Sunday, May 8, 2011

I Brought You Into This World, I Can Take You Out

For Mom, in honor of Mother's Day....

I was 18 years old and had no idea I was stoned when we hit up the McDonalds drive-through, somewhere in Dallas the night of the U2 concert. All I knew was I was starving! It wasn't until the next day, when Mom had to explain to me what a “contact high” was all about. The look on her face said it all. It said, “I cannot believe I raised such an idiot. I can't let you out of the house without a helmet. How are you my child? But you are, and if you weren't mine, I'd kill you.” 

I have said for many years now that my mother gave birth to the three most ungrateful children in the world. It's a running joke in the family, because we aren't ungrateful at all. In fact, this world we live in just wouldn't work if Mom wasn't here to guide us, laugh with us, cry with us, defend us, protect us, and straighten us out.

You'll have to excuse the excessive amount of sappy sentimentality in this post. Although Mother's Day has of late filled me with a sense of bitterness, rage and disappointment, I would be remiss if I did not honor the amazing woman that raised me. Good points and bad, I am who I am, and Mom has always made sure to tell me that who I am is exactly who she's proud to call “Daughter”.

Most of what I know about life, I learned from Mom. She guides, she scolds, and above all, she loves. She is the Lioness and we are still her cubs. Mess with her cubs, and she will claw your a$$ up. (to quote from the movie Role Models). Mom always had words of wisdom for us. Everything from, “time heals all wounds, even this one,” to “If I have to come up those stairs, I'm gonna break your damn neck”. These are the things I will always carry with me. I will always hear her voice in my head, guiding me, reprimanding me, praising me, asking me just what the hell am I thinking. I'm a little bit sad that I will never have children to pass Mom's wisdom on to.

How awesome is my mom? Let's review. When I was three or four years old, I had this profound discussion with Mom during a storm:

Me: Mommy, what's thunder?
Mom: It's your Grandma Ella, bowling with the angels. The really loud booms are when she bowls a strike.

Not the most scientific explanation, but I wasn't looking for one. I was 3 years old, I was afraid, and she gave me something to combat fear: courage and humor. Works every time. It also gave me a way to connect with a beloved grandmother I never had the honor of knowing. I hear thunder, and I think of Grandma. I remember sitting by the sliding glass door in our home on Long Island, listening to the rain hit the metal roof over the patio, waiting to hear her bowl a strike. And cheering when she did. Sure, other kids looked at me funny. It's because they didn't know what I knew. Their mothers gave them science. Mine gave me a sense of wonder and encouraged my imagination.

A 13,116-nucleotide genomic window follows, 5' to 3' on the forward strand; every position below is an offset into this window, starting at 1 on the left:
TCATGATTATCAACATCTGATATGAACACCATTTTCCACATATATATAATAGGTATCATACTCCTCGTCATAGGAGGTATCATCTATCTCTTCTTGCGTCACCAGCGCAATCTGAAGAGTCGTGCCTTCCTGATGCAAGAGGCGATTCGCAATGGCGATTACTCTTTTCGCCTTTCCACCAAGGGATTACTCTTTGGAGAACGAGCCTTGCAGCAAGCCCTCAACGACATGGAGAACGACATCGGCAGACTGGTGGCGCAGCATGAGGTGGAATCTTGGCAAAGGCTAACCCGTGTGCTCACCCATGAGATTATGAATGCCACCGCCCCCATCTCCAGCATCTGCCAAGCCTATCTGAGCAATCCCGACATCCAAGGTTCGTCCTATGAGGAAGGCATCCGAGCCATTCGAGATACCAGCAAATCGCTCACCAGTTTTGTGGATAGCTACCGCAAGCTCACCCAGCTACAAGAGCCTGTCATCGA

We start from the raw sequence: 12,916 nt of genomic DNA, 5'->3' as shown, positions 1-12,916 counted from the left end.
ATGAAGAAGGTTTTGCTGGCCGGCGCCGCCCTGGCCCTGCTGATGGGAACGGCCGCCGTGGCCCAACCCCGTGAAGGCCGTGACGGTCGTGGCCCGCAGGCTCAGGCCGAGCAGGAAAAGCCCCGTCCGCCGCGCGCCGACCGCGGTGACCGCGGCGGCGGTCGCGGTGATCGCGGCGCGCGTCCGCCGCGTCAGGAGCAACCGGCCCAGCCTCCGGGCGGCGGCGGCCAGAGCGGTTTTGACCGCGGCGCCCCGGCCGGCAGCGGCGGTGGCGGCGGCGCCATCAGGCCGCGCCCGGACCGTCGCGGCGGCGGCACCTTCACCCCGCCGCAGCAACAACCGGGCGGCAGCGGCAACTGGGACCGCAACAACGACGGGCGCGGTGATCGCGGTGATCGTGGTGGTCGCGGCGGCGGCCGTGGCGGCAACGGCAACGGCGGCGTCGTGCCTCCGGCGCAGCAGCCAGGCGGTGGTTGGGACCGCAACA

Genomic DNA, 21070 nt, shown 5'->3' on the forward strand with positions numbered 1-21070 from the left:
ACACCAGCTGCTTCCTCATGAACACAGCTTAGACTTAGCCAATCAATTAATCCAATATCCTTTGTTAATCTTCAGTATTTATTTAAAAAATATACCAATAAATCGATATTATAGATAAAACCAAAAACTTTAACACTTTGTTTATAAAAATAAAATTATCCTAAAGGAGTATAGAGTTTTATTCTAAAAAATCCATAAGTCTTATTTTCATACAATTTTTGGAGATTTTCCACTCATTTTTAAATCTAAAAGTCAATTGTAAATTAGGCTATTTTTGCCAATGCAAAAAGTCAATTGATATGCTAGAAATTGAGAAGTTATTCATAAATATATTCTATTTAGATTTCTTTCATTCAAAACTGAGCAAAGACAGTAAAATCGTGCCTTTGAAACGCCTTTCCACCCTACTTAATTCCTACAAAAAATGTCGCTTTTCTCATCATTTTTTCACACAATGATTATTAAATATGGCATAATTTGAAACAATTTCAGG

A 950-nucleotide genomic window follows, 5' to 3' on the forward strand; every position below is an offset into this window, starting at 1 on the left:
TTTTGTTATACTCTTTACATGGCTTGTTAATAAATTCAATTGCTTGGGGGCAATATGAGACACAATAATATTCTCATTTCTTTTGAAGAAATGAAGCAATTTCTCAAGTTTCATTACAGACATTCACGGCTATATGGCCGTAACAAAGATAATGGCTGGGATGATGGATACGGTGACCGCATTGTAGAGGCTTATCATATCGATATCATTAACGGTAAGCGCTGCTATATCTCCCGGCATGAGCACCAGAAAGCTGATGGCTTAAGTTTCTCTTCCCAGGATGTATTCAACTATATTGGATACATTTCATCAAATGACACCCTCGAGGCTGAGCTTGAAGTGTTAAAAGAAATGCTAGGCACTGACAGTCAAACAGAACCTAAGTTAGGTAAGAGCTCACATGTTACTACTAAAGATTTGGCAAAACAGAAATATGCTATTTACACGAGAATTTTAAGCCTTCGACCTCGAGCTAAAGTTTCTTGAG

Mom sees her role in our lives as the most important job she'll ever have. Not that there weren't times when she wanted to kill us, mind you. Like that time my bonehead oldest brother brought the car into the garage... on fire... because it was closer to the garden hose to put out said fire. Or when she went downstairs to wake my other brother up after the prom to find that his date hadn't left yet. And then there was me at the aforementioned U2 concert. Yeah, I'm pretty sure that for many years, Mom's mantra was “It's illegal to kill them; they're mine. It's illegal to kill them; they're mine.” Mom so needs a raise.

Not all the kids in the house were hers. Mom loved to take in “strays”. Each of us, at one point or another, had befriended someone from a broken or abusive home. When they had nowhere to go, Mom opened her doors. If they were hungry, she fed them and if they had wounded souls, she did what she could to heal them, and made sure they knew that they didn't have to go through it alone. My mother cannot stand to see a child suffer, and doesn't know the meaning of “back down” when it comes to defending one.

There were things I learned from mom through lectures, discussions and outright screaming matches. Other things, she taught me by example. I learned from Mom's wisdom because I respect her judgment. I learned from her mistakes because she was brave enough to admit to her children that she made them.
Sometimes Mom cracks me up. Sometimes she frustrates me, like that time I sent her flowers for Mothers' Day, signed the card “Love, Your Favorite Child” and she actually had the NERVE to call the florist and ask which one of us sent them. As if!

Mom actually got a promotion 23 years ago when she became a Grandmother. My niece was born, and Mom got some payback on Brother #1.  Three years later, she got more payback when my nephew was born.  And they still adore my Mom. When other kids were out partying and doing things they knew they should be doing, my niece and nephew and their friends would go over to Mom's house for movie night. Because 'Grandmere' is just cool that way.

Grandmere is getting another promotion this year: her first great-grandchild is due to make his grand entrance in a few weeks. Can't wait for Ben to know who cool his great-Grandmere is. 

I may detest Mother's Day for circumstances outside my control, but I do love my mom, and I hope she knows that this blog post was to honor her. And I hope she doesn't break my damn neck when she picks me up from the airport on Wednesday. 


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